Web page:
At a Capitol Hill press conference on Wednesday, Rep. Maxine Waters (D-CA) unveiled a bill designed to strip mandatory minimum drug sentences from the federal criminal code. It would also require US Attorneys to get written approval from the Attorney General before prosecuting certain federal drug offenses, and would restore the ability of federal judges to place drug offenders on probation or a suspended sentence.
The proposed legislation is the high point so far of a decade-long campaign to move away from mandatory minimum drug sentencing, a policy that accelerated dramatically with the Anti-Drug Abuse Act of 1986 in the midst of the crack cocaine media and political frenzy. Among its most notorious legacies is the hundred-to-one disparity between the amounts of powder and crack cocaine triggering five and ten year mandatory sentences. This bill would eliminate that disparity by eliminating mandatory minimum sentences for both forms of cocaine.
The Waters bill, titled the "Major Drug Trafficking Prosecution Act of 2001," is designed to eliminate mandatory minimums because "these laws do nothing to discourage drug-related crimes" and because they "disproportionately increase the number of women and minority first-time nonviolent drug offenders serving lengthy sentences intended for major drug offenders," Waters told the press conference.
"Simply put, mandatory minimum drug sentences, conspiracy laws and other misguided federal drug laws destroy lives and families," said Waters. "It is time for this nation to recommit itself to serving the public by providing services that offer hope and opportunity. We must restore integrity to the criminal justice system and find more constructive approaches to America's drug problem," the South Central Los Angeles lawmaker said.
Among those joining Rep. Waters at the press conference were Julie Stewart of Families Against Mandatory Minimums (http://www.famm.org), Jenni Gainsborough of The Sentencing Project (http://www.sentencingproject.org), former drug war prisoner Derrick Curry, who was serving a 19-year sentence until President Clinton commuted it in January, and Karen Garrison, a Washington, DC resident whose twin sons, both Howard University law students, are serving 15- and 19-year mandatory minimum sentences for cocaine distribution. Both Curry and Garrison are also FAMM members.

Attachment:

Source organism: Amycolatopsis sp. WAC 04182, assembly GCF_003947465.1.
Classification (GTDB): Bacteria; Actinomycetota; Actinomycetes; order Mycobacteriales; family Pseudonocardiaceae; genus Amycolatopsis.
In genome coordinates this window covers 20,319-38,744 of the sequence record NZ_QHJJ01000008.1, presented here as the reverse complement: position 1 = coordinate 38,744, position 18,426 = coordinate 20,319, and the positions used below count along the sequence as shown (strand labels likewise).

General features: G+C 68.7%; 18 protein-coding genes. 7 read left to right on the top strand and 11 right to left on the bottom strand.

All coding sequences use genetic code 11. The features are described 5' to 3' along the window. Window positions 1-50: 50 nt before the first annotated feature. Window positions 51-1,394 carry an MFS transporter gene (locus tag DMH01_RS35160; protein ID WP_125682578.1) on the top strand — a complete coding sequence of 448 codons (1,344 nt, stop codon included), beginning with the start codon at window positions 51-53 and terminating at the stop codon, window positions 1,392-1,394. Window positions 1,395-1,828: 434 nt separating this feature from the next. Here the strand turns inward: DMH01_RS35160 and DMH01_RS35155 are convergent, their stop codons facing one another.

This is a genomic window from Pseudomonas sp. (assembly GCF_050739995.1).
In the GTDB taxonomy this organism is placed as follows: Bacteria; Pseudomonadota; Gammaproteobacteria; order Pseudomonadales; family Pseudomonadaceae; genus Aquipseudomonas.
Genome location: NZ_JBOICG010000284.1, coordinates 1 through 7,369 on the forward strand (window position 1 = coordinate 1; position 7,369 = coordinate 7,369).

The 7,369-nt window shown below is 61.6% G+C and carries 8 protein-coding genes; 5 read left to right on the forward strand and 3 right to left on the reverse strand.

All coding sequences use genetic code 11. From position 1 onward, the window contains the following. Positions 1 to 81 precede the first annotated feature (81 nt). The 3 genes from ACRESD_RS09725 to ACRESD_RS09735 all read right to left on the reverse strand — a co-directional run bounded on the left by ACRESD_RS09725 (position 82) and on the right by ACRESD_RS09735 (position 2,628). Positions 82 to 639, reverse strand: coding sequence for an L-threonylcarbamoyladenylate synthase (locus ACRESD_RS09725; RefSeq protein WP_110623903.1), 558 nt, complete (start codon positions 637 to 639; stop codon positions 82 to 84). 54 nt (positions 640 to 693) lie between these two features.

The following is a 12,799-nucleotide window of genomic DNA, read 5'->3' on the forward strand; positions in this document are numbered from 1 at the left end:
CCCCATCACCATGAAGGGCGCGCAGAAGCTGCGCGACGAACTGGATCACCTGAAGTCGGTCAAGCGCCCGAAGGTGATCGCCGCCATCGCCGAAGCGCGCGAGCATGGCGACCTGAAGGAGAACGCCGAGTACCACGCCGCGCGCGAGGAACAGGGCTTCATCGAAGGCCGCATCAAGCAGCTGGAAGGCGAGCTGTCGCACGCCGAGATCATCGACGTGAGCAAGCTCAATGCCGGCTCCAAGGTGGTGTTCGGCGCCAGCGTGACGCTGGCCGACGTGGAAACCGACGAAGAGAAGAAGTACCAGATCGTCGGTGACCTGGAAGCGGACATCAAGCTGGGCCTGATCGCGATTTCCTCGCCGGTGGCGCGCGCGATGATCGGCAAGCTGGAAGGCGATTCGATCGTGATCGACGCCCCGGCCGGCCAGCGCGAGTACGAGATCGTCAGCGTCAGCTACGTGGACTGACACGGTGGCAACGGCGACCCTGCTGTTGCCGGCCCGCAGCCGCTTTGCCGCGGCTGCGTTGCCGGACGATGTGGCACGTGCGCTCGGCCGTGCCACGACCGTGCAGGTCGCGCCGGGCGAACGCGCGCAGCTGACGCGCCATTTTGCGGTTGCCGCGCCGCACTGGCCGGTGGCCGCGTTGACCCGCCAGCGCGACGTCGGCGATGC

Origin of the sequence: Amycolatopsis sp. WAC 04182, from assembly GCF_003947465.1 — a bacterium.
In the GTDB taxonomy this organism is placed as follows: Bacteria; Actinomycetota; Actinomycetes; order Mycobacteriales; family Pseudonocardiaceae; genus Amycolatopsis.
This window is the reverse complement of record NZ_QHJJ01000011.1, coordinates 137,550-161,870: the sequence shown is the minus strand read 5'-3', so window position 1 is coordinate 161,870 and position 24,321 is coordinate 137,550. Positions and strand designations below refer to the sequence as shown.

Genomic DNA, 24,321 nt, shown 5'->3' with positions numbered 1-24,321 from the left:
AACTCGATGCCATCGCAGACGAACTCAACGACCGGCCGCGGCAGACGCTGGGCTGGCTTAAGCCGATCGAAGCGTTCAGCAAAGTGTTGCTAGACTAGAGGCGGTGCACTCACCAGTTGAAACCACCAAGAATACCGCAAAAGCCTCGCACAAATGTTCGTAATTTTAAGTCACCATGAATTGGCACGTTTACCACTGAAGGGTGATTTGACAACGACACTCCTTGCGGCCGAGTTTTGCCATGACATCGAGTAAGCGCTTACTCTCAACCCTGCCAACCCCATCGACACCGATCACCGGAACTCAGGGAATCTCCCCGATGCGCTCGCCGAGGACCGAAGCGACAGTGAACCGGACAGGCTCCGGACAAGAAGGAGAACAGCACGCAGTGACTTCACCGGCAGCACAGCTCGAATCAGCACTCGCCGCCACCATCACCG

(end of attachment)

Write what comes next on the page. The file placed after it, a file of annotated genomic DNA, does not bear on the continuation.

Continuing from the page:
Waters aide Candice Tolliver told DRCNet the congresswoman believed the bill had a real chance of success this year. "We already have cosponsors, including Republicans, in the House, and we think we can pass it." And, said Tolliver, with power in the Senate having shifted to the Democrats, things are looking better today than earlier in the week. "We had high hopes yesterday; they are even higher today," Tolliver said.
Monica Pratt of FAMM was a bit more guarded in her predictions of success. "Rep. Waters' bill opens a door that makes it possible to initiate discussions on drug reform, but I'm afraid victory is still pretty far away," she told DRCNet. "It does provide the opportunity to organize and to get the word out to members of Congress who say behind closed doors that mandatory minimums need to be reformed, but who don't do anything about it."
Still, Pratt told DRCNet that change seemed visible on the horizon. "The states are ahead of the feds on this issue. You see sentencing reform beginning to happen all over the country," Pratt said. "We have a situation where the states are beginning to have to grapple with the consequences of mandatory sentencing policies that have filled their prisons with nonviolent, low-level drug offenders. Members of Congress don't feel that economic pressure as much as state legislators do."